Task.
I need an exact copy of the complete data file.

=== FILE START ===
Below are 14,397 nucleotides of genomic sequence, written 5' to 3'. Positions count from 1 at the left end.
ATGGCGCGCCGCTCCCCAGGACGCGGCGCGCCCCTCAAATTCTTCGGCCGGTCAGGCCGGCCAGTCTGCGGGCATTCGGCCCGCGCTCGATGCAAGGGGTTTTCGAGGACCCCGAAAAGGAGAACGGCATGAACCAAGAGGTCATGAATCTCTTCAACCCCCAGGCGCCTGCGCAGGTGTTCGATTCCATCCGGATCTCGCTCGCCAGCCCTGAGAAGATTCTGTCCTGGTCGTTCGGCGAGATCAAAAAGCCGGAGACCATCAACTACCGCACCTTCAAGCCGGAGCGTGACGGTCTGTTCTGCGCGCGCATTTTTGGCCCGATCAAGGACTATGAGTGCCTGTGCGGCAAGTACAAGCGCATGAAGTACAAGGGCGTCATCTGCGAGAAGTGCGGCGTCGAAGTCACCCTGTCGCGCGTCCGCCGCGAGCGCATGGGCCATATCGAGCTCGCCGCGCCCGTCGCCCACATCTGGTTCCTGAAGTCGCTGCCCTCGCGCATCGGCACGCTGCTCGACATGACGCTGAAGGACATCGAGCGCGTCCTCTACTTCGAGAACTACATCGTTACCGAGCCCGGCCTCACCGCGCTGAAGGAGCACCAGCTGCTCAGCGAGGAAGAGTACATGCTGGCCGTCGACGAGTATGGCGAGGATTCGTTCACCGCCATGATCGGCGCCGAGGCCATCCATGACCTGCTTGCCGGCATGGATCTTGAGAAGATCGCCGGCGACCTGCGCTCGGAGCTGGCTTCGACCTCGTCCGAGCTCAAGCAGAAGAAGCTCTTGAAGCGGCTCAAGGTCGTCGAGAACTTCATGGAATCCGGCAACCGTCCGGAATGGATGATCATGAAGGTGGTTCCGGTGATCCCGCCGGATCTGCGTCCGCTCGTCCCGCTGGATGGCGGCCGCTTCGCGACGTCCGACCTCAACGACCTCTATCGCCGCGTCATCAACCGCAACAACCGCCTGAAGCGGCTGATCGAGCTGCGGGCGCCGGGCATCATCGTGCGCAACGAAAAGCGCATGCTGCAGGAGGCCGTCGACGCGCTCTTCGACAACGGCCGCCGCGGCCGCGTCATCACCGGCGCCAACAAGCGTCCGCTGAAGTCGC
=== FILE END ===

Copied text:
Below are 14,397 nucleotides of genomic sequence, written 5' to 3'. Positions count from 1 at the left end.
ATGGCGCGCCGCTCCCCAGGACGCGGCGCGCCCCTCAAATTCTTCGGCCGGTCAGGCCGGCCAGTCTGCGGGCATTCGGCCCGCGCTCGATGCAAGGGGTTTTCGAGGACCCCGAAAAGGAGAACGGCATGAACCAAGAGGTCATGAATCTCTTCAACCCCCAGGCGCCTGCGCAGGTGTTCGATTCCATCCGGATCTCGCTCGCCAGCCCTGAGAAGATTCTGTCCTGGTCGTTCGGCGAGATCAAAAAGCCGGAGACCATCAACTACCGCACCTTCAAGCCGGAGCGTGACGGTCTGTTCTGCGCGCGCATTTTTGGCCCGATCAAGGACTATGAGTGCCTGTGCGGCAAGTACAAGCGCATGAAGTACAAGGGCGTCATCTGCGAGAAGTGCGGCGTCGAAGTCACCCTGTCGCGCGTCCGCCGCGAGCGCATGGGCCATATCGAGCTCGCCGCGCCCGTCGCCCACATCTGGTTCCTGAAGTCGCTGCCCTCGCGCATCGGCACGCTGCTCGACATGACGCTGAAGGACATCGAGCGCGTCCTCTACTTCGAGAACTACATCGTTACCGAGCCCGGCCTCACCGCGCTGAAGGAGCACCAGCTGCTCAGCGAGGAAGAGTACATGCTGGCCGTCGACGAGTATGGCGAGGATTCGTTCACCGCCATGATCGGCGCCGAGGCCATCCATGACCTGCTTGCCGGCATGGATCTTGAGAAGATCGCCGGCGACCTGCGCTCGGAGCTGGCTTCGACCTCGTCCGAGCTCAAGCAGAAGAAGCTCTTGAAGCGGCTCAAGGTCGTCGAGAACTTCATGGAATCCGGCAACCGTCCGGAATGGATGATCATGAAGGTGGTTCCGGTGATCCCGCCGGATCTGCGTCCGCTCGTCCCGCTGGATGGCGGCCGCTTCGCGACGTCCGACCTCAACGACCTCTATCGCCGCGTCATCAACCGCAACAACCGCCTGAAGCGGCTGATCGAGCTGCGGGCGCCGGGCATCATCGTGCGCAACGAAAAGCGCATGCTGCAGGAGGCCGTCGACGCGCTCTTCGACAACGGCCGCCGCGGCCGCGTCATCACCGGCGCCAACAAGCGTCCGCTGAAGTCGC